‘I’ve got an idea about that. Keep your eye on it for a bit,’ advised Dale.

When it had reached what it evidently considered a safe distance, the cube stopped; a lens set in one of its sides was brought to bear, and it probed inquisitively about in the wreckage. Apparently satisfied, it lowered its own casing to the ground and began industriously to dismember the other machine. Five minutes later it stood erect again, but with a difference. It rested now upon four legs and four tentacles waved from its top corners. By taking a leg from its wrecked companion, it had been enabled to shift the jury-leg tentacle back to its rightful position. Now, apart from minor discrepancies in the length of the legs, it was complete and ready for anything.

‘Well, that settles it. We’re all quite mad,’ said Froud. ‘Queer,’ muttered the doctor, ‘indecent, too, somehow.—A kind of mechanical cannibalism.’

He watched another machine with ludicrously ill assorted members approach the casualty and exchange a badly damaged tentacle for one in better condition.

‘Do you suppose that the ultimate is a kind of super monster built entirely of spare parts?’

‘Don’t ask me anything,’ Froud told him. ‘I’m still feeling as if my middle name were Alice.’

The surviving machines having stripped the fallen of all useful parts reformed their ranks and began to advance again.

‘Same as before,’ Dale ordered.

The second repulse was almost a duplication of the first.

‘It’s easy. We’ll be all right as long as the shots and the air hold out,’ he decided, ‘but God knows what’s happened to Joan.’

Joan’s captor sped over the desert with scarcely a sound save the scraping of its metal feet on the coarse sand and an occasional clink as they struck fragments of stone. Only the faintest low-pitched hum told of the machinery at work within the casing; machinery which was acting with a flawless accuracy and judgment beyond the capacity of any animal creation. Not once did it hesitate and not once did it err in placing the six hurrying legs. The smooth, relentless perfection of its progress over the rough ground was uncanny; every climb and every descent was made without a suggestion of a slip or stumble.

After her first shock she had struggled desperately, but, held as she was, it was impossible for her to reach the pocket where her pistol lay. In her panic she battered on the casing until her hands became sore even in their thick gloves, but upon the machine it had no effect whatever. After that, she relapsed into a fatalistic acceptance of the situation. At the rate they had travelled it would take her hours to find her way back over the desert. As far as she could, she resigned herself to face whatever fate the machine intended for her.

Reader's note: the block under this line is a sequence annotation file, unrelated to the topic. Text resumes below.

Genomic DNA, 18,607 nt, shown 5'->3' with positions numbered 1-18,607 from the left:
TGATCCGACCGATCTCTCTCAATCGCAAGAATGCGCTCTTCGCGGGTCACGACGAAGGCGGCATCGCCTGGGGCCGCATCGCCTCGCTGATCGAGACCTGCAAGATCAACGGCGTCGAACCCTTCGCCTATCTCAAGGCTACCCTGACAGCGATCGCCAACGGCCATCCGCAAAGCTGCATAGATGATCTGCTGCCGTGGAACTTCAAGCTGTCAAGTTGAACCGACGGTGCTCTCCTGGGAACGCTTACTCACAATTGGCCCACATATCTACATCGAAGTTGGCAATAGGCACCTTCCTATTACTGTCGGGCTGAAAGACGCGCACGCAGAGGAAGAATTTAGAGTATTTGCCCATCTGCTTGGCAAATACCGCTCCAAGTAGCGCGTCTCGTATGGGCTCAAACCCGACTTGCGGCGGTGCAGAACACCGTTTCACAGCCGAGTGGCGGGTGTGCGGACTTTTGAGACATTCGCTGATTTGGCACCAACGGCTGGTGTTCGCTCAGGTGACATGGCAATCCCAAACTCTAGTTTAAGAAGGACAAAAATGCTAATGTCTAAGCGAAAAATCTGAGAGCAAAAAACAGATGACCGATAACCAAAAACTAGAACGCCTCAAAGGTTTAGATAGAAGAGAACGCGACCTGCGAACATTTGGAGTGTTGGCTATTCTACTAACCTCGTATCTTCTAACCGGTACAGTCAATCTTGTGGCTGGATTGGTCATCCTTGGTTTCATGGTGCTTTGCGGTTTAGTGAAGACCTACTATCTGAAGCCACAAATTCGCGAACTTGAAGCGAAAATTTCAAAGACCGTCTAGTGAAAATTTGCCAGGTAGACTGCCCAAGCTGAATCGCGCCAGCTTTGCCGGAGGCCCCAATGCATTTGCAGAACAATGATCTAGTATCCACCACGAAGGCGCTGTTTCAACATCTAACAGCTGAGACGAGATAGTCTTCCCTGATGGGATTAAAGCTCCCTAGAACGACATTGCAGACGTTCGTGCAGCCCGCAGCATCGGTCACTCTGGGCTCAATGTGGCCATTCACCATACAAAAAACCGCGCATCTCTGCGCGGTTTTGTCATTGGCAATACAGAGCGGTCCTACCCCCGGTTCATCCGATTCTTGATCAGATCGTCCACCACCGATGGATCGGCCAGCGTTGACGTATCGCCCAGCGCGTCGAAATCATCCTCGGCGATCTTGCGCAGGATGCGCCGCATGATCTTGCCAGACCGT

Once in the journey she had caught sight of a group of machines to the west: and they had seen her captor, too. They came scuttering awkwardly but speedily to investigate. Her machine swerved and put on speed. It left them behind easily. But the sight of them bewildered her even as, had she known it, a similar sight was bewildering Dale and the rest. The queer, distorted mechanisms which she had glimpsed did not fit in at all with the logical world she had pictured. And her machine had avoided them as if it were-well, afraid was obviously a foolish word to apply to a machine, but it had certainly made off with a speedy discretion, not dropping back to its earlier pace until they were out of sight. Was it one of such things, she wondered, which had so narrowly missed her in the bushes? The sun sank, and a brief twilight quickly gave way to a star-pricked darkness. It was strange to gaze up and see the stars looking again as they had looked from Earth: twinkling points in a bed of darkest blue, no longer flaring sparks in the utter blackness of space. The fading of the daylight seemed to have no effect upon the machine’s judgment, for their pace was undiminished. Daylight, darkness or, subsequently, the cold deceptive rays of the Martian moons made no difference to its accuracy. But into Joan’s mind that moonlight, flooding across the waste of shining sand and throwing clear-cut purple shadows beneath the rocks, drove still deeper the sense of desolation and decay.